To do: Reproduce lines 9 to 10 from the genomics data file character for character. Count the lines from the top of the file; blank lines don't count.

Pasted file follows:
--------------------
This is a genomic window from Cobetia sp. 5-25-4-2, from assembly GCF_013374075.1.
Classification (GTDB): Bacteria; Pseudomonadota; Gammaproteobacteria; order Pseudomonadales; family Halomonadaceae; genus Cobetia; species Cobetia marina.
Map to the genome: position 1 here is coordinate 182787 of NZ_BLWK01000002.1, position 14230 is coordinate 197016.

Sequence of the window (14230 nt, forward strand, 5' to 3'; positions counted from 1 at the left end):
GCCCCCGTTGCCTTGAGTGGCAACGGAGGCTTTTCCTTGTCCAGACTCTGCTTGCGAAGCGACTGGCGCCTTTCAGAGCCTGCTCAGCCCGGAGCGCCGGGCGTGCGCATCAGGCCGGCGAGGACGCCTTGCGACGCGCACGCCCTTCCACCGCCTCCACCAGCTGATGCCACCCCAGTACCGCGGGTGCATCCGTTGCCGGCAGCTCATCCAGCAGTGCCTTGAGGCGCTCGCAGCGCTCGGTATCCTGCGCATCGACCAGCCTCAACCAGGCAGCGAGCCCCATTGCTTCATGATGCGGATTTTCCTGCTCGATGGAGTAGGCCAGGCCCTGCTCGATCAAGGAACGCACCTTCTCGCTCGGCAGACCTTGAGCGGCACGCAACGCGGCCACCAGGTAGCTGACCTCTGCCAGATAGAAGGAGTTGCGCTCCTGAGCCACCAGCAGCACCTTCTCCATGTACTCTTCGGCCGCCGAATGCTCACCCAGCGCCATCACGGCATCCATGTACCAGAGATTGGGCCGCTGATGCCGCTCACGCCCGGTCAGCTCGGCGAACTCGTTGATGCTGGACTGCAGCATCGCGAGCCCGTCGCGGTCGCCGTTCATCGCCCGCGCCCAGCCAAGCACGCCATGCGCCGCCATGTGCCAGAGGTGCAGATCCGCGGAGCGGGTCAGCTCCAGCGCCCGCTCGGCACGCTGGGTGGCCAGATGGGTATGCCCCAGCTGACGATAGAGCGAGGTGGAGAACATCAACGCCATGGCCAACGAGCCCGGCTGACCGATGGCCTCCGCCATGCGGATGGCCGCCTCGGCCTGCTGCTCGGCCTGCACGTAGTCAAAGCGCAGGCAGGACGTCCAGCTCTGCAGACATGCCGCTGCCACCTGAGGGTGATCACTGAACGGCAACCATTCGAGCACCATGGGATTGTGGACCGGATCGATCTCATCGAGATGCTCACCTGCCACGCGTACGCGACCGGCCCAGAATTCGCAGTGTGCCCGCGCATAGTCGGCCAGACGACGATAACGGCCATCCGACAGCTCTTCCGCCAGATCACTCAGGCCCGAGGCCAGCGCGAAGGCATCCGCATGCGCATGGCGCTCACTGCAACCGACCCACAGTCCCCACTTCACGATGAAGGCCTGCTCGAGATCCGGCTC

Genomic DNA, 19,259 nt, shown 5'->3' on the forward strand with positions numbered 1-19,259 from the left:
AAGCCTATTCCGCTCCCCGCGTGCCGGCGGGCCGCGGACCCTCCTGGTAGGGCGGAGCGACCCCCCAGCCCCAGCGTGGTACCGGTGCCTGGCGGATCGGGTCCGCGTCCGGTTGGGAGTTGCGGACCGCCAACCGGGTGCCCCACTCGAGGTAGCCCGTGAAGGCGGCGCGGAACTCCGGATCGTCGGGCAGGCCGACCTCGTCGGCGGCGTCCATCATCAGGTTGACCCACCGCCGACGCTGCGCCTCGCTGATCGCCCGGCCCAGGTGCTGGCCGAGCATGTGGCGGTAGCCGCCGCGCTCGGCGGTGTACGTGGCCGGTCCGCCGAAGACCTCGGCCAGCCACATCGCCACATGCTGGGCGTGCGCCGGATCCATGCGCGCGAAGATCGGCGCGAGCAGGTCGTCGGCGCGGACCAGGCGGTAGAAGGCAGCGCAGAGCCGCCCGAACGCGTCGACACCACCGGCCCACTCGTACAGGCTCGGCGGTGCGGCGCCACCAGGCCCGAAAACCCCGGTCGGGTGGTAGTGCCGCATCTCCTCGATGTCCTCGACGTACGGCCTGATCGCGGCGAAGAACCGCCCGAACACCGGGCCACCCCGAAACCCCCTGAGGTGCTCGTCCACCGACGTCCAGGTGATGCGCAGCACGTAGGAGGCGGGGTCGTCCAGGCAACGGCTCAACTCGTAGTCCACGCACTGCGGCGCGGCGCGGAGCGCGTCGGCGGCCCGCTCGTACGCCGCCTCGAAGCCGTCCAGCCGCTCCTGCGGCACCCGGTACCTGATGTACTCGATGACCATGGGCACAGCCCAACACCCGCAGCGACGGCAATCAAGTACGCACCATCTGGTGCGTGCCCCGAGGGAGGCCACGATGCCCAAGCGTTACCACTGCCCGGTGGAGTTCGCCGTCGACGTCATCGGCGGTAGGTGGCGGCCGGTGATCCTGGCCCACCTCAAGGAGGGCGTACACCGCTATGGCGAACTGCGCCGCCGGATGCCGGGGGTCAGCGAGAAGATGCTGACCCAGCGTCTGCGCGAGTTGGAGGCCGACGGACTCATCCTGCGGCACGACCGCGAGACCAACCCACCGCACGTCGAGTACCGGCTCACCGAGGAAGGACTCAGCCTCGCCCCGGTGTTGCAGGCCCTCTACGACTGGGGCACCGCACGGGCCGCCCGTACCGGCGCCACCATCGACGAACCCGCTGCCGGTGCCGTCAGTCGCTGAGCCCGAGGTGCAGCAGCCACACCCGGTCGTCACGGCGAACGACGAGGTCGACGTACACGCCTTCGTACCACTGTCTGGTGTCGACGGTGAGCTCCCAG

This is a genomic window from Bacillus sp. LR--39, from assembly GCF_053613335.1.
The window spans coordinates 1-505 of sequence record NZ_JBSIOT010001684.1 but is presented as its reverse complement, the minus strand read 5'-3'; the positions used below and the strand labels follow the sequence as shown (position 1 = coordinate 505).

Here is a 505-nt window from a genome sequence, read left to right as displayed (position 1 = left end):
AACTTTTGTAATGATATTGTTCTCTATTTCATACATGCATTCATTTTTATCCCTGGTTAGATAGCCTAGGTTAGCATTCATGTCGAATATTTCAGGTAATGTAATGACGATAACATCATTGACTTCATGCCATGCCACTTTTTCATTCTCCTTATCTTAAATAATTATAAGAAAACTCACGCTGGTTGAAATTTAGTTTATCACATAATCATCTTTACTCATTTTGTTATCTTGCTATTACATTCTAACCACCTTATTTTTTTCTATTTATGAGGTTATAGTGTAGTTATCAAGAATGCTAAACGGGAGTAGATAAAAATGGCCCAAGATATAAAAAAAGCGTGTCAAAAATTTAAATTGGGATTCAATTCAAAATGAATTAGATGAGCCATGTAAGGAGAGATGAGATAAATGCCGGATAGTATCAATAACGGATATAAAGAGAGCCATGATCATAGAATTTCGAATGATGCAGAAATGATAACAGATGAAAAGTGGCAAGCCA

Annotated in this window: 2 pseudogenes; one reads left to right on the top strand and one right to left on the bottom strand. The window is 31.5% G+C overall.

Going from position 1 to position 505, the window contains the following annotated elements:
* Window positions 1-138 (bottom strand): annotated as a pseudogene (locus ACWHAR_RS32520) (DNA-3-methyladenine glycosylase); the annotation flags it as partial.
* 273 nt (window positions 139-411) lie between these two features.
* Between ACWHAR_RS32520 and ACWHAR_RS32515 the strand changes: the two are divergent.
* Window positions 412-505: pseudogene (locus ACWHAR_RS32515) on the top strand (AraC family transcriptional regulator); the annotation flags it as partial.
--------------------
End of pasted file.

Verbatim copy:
The window spans coordinates 1-505 of sequence record NZ_JBSIOT010001684.1 but is presented as its reverse complement, the minus strand read 5'-3'; the positions used below and the strand labels follow the sequence as shown (position 1 = coordinate 505).

Here is a 505-nt window from a genome sequence, read left to right as displayed (position 1 = left end):